Welcome to England’s Ministry of Letters, the place where all the words in the world—in books, magazines, newspapers, road signs, posters, and more—start their lives, and from which the letters coordinate their critical missions to help children learn the alphabet.This book tells the story of Charlie Foxtrot, who starts school and finds mastering the alphabet confusing. ThWelcome to England’s Ministry of Letters, the place where all the words in the world—in books, magazines, newspapers, road signs, posters, and more—start their lives, and from which the letters coordinate their critical missions to help children learn the alphabet.This book tells the story of Charlie Foxtrot, who starts school and finds mastering the alphabet confusing. The members of the Ministry’s Special Alphabet Service set off on a mission to Scotland to help Charlie and to open his mind to the power of letters and words.The charming artwork, reminiscent of classic children’s book illustrations from the 1950s and 1960s, combines with the witty text to bring the characters of the alphabet to life....
|Number of Pages||:||64 Pages|
|Status||:||Available For Download|
|Last checked||:||21 Minutes ago!|
Operation Alphabet Reviews
Tak jak Agnieszka - której uprzejmości zawdzięczam to, że tytuł polskiej wersji "Alfabetu" na GR nie zawiera szalonego ciągu cyfr wstukanego przez moją córkę - jestem mocno zdziwiona faktem, ze nigdy o tej książce nie słyszałam. Fakt, wydano ją w 2011, jeszcze zanim się "ubranżowiłam", ale jest naprawdę o niebo lepsza od większości aktualnie modnych ilustrowanych książek dla młodszych dzieci, gdzie często widać przerost formy nad treścią ("Narodziny księżniczki" - kupiłam ze względu na nagrody, żałuję), a do tego często przerost oryginalności nad estetyką (Pięciu nieudanych, Ignatek szuka przyjaciela). Tu nie. Ilustracje są przyjemnie oldschoolowe, z Anglią z lat 60. w tle; historia jest długa i wciągająca, w sam raz dla dziecka, które weszło na etap zastanawiania się, o co właściwie chodzi z literkami i dlaczego mama ciągle się w nie patrzy (ok. 3 i pół roku), lub starszego.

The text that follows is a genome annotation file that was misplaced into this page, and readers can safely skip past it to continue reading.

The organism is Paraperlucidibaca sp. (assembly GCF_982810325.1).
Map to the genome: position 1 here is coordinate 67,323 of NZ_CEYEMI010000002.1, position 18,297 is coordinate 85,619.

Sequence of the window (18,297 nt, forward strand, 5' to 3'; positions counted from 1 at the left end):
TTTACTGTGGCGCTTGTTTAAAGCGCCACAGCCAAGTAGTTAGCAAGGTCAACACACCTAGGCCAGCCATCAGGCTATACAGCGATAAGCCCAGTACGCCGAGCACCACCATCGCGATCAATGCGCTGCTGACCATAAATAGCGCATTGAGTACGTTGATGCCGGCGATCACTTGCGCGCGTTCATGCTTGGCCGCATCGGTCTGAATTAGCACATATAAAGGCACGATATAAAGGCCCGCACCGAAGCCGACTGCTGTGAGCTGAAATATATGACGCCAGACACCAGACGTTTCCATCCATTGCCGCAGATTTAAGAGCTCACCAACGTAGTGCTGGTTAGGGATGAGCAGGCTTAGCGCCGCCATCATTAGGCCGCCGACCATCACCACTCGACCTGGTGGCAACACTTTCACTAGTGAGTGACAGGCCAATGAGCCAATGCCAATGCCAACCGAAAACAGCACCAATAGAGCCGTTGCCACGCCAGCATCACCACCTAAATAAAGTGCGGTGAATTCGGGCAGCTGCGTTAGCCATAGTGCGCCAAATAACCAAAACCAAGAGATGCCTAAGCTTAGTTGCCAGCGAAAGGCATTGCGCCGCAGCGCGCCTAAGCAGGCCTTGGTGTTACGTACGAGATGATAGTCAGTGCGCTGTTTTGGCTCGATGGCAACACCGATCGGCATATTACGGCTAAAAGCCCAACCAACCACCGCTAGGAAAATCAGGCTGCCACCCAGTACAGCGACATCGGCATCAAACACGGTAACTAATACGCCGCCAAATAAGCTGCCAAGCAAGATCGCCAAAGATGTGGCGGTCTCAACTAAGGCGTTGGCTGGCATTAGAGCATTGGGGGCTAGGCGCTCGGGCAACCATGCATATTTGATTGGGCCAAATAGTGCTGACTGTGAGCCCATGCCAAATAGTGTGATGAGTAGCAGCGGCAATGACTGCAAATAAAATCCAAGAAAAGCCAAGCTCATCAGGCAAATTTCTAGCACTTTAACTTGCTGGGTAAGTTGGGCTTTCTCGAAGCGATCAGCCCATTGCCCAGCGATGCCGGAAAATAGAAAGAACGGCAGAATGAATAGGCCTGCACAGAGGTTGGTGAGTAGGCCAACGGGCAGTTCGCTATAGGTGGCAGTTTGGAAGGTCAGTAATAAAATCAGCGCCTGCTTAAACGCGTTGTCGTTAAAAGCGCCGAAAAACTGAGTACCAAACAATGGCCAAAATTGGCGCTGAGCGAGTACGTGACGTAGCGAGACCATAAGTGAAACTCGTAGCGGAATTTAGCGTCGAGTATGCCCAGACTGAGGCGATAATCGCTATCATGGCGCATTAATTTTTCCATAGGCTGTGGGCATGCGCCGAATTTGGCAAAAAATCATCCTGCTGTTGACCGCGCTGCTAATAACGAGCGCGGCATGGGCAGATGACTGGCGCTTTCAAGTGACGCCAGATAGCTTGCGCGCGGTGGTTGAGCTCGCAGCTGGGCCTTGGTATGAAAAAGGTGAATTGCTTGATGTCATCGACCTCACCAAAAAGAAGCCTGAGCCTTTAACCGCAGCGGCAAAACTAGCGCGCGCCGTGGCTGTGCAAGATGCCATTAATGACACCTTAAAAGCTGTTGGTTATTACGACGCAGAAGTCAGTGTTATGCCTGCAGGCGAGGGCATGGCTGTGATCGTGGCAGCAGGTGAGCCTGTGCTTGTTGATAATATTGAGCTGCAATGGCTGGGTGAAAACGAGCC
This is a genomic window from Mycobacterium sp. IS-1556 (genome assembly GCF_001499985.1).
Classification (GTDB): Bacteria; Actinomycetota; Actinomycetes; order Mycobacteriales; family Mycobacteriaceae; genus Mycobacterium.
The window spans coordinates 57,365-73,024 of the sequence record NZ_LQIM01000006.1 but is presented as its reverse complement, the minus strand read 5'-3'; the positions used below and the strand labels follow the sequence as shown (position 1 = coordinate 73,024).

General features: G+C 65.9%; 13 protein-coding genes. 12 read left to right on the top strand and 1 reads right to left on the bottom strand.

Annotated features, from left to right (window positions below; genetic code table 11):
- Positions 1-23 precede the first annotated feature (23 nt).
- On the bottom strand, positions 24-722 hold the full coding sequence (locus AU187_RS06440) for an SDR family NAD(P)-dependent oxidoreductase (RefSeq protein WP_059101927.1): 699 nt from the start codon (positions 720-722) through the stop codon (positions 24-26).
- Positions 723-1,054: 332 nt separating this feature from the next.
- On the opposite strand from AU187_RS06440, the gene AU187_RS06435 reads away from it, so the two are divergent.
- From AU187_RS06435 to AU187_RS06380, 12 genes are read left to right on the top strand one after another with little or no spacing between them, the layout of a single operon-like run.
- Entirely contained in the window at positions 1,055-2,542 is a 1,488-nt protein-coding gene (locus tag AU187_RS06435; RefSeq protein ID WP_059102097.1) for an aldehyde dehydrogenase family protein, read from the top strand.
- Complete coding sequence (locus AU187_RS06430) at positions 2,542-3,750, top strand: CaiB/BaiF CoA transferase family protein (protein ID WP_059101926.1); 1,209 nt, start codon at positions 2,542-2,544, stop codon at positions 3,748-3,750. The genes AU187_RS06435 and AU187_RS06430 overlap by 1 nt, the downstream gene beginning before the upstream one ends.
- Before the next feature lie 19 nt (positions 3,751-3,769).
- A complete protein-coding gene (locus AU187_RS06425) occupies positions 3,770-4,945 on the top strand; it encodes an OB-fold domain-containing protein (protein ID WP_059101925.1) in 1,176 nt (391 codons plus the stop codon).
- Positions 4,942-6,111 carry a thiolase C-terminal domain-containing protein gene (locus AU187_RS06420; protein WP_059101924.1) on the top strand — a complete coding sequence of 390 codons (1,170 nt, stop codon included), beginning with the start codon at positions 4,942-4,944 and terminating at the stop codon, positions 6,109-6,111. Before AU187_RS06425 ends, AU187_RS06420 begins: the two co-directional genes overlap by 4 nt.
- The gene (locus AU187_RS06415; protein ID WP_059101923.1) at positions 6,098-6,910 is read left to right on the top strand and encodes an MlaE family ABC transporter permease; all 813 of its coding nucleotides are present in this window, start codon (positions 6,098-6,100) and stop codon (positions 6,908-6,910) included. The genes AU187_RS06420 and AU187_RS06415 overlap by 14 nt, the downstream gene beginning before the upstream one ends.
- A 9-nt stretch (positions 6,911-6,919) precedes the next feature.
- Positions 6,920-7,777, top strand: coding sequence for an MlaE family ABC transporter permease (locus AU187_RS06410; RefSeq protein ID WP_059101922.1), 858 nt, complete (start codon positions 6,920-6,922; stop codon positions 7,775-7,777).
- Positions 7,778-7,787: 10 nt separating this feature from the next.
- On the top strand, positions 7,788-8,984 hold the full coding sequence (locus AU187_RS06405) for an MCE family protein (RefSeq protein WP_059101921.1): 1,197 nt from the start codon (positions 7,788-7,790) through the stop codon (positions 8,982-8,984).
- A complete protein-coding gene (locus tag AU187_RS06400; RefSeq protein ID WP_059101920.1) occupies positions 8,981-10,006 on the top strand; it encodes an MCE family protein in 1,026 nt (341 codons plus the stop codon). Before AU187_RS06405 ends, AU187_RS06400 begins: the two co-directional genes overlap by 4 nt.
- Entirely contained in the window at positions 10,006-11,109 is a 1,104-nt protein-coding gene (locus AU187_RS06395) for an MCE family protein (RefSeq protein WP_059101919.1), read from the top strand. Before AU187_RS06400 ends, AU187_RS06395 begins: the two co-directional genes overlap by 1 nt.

Read full review at Cracking the Cover“Operation Alphabet” is an educational adventure children will only recognize as fun. It’s a great way to introduce children to letters and words and reading. As the story progresses, they will learn to recognize letters alongside Charlie, who is a likable and relatable character.This amusing concept plays out with vibrant, witty text and charming artwork reminiscent of illustrations from the 1950s and ’60s. All of the letters have personalities, which really plays to their roles as special agents, and makes this book a blast. At 64 pages, “Operation Alphabet” is about twice as long as traditional picture books so parents of younger, more active children may want to split reading it into two sessions. Children who have been exposed to school already will probably have more patience and will likely be more engaged.
This is a beautiful book. It reminded me of the Christmas annuals I used to get because it is similar in size. It comes in hard-back with a dustcover which doubles up as an Alphabet poster by turning it to the reverse side. Inside the story is about the alphabet so is ideal for young children who have a knowledge of the alphabet. My 4-year-old, coming on 5 loved it. She especially loves looking at the poster and going through it, from A to Z.But this book isn't just words. It is illustrated with double-page full colour spreads throughout with the art style evident from the cover. This art and the story bring the alphabet to life, literally. All in all I thought this book was beautiful and perfect for its intended audience. It would make an ideal gift for a young child.
I liked the illustrations alot- so design-wise, this was a neat book. But as a children's book, I don't know who the audience would be, or who would like it. Like, if you're trying to help kids out with remembering the alphabet (I'm Mr. B, think of me like 2 drums), then why stop after the first few letters? I also found the story pretty circuitous and not very interesting. Since the design was so neat, I think this could lend itself to a very cool short cartoon or film.
I personally loved the illustrations and the "Britishness" of it, but am not sure how little ones would like it. It seems like it would appeal more to the J Fiction reader than the Picture Book audience. The title Operation Alphabet is under a logo "The Ministry of Letters". I wonder if that means we can expect more of these?
Opowieść o tajnej misji literek alfabetu z Ministerstwa ukrytego w skrzynce na listy pod Big Benem, które uczą Adasia Brykalskiego. Ciekawie zilustrowane przez Luciano Lozano.
Retro, clever, original.
I got this book for the kids and we love it. Did you know that the ministry of letters is situated in a postbox in London!